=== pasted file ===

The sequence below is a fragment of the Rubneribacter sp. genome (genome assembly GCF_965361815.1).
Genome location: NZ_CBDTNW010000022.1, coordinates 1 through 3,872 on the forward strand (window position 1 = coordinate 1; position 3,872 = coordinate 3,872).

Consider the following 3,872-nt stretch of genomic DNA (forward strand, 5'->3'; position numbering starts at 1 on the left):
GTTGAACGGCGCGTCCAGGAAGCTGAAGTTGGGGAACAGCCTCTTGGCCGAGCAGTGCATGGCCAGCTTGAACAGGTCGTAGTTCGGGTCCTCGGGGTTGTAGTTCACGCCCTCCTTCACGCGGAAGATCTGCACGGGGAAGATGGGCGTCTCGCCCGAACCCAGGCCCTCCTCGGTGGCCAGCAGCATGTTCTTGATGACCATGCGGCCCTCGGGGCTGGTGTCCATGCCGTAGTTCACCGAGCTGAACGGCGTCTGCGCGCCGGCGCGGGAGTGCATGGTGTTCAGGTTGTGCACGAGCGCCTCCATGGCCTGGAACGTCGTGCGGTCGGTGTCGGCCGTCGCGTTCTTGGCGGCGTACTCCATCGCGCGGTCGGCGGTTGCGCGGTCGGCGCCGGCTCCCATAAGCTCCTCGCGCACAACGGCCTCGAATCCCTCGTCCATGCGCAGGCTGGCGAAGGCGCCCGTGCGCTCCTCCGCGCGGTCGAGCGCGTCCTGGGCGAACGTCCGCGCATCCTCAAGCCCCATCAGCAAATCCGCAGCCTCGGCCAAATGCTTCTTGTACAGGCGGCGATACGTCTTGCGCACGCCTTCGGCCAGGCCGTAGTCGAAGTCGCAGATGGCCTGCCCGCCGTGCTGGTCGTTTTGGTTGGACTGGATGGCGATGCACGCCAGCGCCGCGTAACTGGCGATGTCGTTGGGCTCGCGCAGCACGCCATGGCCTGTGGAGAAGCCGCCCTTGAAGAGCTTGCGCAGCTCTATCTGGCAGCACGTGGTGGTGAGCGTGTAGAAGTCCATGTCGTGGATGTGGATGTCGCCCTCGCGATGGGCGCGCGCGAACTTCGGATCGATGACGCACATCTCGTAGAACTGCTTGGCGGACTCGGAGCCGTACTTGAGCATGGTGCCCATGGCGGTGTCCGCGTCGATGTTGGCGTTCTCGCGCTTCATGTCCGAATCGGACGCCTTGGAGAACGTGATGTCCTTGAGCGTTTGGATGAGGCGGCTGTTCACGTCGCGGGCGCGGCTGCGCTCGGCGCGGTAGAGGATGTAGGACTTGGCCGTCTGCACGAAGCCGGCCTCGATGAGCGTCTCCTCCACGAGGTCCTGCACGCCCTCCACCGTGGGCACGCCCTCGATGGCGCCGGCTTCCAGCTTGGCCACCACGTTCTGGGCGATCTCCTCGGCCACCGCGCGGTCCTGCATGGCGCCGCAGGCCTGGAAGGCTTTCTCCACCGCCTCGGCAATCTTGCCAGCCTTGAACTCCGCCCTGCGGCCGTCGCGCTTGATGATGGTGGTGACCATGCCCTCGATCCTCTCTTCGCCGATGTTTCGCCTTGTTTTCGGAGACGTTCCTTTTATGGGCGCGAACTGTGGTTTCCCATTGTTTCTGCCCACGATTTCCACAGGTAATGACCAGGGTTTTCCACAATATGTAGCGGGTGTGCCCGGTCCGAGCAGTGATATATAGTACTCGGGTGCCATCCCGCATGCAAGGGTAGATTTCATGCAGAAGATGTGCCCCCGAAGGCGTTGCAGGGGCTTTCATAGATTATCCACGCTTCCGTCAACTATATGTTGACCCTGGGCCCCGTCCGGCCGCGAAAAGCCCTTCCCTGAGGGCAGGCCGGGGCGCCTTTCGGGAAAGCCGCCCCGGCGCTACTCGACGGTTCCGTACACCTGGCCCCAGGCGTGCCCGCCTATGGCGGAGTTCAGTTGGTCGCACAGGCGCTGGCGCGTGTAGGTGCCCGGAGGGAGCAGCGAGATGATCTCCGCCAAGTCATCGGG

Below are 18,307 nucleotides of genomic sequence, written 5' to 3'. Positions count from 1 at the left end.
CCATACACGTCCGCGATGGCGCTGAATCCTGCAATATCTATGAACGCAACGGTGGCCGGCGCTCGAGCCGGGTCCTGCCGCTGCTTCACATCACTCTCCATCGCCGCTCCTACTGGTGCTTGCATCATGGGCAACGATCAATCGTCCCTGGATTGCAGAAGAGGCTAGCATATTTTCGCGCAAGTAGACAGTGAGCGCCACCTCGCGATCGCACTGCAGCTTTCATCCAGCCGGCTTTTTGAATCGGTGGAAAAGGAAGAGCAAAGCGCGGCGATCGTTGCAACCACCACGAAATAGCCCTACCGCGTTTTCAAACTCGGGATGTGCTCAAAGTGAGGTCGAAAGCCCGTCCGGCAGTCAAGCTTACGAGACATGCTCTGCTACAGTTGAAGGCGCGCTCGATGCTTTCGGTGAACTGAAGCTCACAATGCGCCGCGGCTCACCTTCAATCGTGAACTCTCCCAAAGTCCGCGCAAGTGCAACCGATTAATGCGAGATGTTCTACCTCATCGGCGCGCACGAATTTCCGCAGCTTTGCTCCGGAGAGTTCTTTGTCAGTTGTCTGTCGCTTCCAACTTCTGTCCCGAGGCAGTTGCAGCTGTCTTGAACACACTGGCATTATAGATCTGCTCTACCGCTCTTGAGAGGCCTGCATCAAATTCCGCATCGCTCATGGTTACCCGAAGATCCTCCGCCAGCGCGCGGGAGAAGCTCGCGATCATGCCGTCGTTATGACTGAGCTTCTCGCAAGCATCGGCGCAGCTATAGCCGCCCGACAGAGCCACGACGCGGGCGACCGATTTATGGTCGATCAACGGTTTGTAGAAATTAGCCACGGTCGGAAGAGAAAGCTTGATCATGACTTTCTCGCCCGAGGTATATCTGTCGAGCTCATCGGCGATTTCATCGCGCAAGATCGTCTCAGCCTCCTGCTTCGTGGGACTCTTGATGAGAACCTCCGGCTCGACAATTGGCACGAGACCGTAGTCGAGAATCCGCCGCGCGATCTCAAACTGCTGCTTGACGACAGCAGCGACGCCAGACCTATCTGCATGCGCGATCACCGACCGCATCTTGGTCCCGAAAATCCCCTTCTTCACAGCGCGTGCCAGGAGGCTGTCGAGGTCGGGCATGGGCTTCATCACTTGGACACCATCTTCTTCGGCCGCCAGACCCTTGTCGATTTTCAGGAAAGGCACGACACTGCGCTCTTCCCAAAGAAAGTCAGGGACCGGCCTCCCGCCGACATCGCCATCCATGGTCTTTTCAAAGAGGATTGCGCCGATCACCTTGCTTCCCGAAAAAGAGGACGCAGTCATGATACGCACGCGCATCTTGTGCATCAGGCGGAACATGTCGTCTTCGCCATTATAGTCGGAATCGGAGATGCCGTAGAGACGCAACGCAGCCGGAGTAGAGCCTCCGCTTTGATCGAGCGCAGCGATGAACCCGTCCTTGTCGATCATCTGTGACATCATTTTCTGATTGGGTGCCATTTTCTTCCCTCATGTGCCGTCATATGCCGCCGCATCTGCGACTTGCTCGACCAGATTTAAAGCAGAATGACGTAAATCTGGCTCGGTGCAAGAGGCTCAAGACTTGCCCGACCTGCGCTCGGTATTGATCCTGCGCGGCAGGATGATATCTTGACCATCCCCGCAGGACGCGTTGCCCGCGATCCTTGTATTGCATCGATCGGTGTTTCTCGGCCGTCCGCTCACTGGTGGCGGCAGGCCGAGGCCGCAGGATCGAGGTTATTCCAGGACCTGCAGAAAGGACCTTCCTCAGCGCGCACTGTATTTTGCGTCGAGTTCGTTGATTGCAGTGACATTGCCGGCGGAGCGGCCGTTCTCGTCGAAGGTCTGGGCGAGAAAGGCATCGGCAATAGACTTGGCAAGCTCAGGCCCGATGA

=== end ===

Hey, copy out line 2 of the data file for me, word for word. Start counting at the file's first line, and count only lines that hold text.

Genome location: NZ_CBDTNW010000022.1, coordinates 1 through 3,872 on the forward strand (window position 1 = coordinate 1; position 3,872 = coordinate 3,872).